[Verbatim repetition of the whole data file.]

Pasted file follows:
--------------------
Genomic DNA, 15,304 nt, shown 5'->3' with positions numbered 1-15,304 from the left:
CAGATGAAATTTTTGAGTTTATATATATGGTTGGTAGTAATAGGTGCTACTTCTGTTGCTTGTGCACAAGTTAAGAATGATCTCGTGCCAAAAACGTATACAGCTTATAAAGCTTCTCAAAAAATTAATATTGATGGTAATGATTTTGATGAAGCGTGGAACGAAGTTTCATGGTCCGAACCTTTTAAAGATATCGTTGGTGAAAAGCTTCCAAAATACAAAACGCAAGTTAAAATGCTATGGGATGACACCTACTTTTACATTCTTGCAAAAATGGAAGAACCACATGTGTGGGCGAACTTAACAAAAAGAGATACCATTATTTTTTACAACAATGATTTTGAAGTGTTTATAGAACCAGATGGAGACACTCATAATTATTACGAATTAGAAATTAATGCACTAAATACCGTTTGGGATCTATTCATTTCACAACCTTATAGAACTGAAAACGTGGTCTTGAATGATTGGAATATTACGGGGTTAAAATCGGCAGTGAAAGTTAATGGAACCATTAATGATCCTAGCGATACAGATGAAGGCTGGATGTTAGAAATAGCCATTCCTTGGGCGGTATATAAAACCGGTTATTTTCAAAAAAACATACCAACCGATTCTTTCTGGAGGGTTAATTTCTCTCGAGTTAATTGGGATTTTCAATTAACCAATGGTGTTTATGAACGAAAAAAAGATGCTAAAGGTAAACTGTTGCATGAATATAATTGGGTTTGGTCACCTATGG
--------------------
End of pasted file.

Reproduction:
Genomic DNA, 15,304 nt, shown 5'->3' with positions numbered 1-15,304 from the left:
CAGATGAAATTTTTGAGTTTATATATATGGTTGGTAGTAATAGGTGCTACTTCTGTTGCTTGTGCACAAGTTAAGAATGATCTCGTGCCAAAAACGTATACAGCTTATAAAGCTTCTCAAAAAATTAATATTGATGGTAATGATTTTGATGAAGCGTGGAACGAAGTTTCATGGTCCGAACCTTTTAAAGATATCGTTGGTGAAAAGCTTCCAAAATACAAAACGCAAGTTAAAATGCTATGGGATGACACCTACTTTTACATTCTTGCAAAAATGGAAGAACCACATGTGTGGGCGAACTTAACAAAAAGAGATACCATTATTTTTTACAACAATGATTTTGAAGTGTTTATAGAACCAGATGGAGACACTCATAATTATTACGAATTAGAAATTAATGCACTAAATACCGTTTGGGATCTATTCATTTCACAACCTTATAGAACTGAAAACGTGGTCTTGAATGATTGGAATATTACGGGGTTAAAATCGGCAGTGAAAGTTAATGGAACCATTAATGATCCTAGCGATACAGATGAAGGCTGGATGTTAGAAATAGCCATTCCTTGGGCGGTATATAAAACCGGTTATTTTCAAAAAAACATACCAACCGATTCTTTCTGGAGGGTTAATTTCTCTCGAGTTAATTGGGATTTTCAATTAACCAATGGTGTTTATGAACGAAAAAAAGATGCTAAAGGTAAACTGTTGCATGAATATAATTGGGTTTGGTCACCTATGG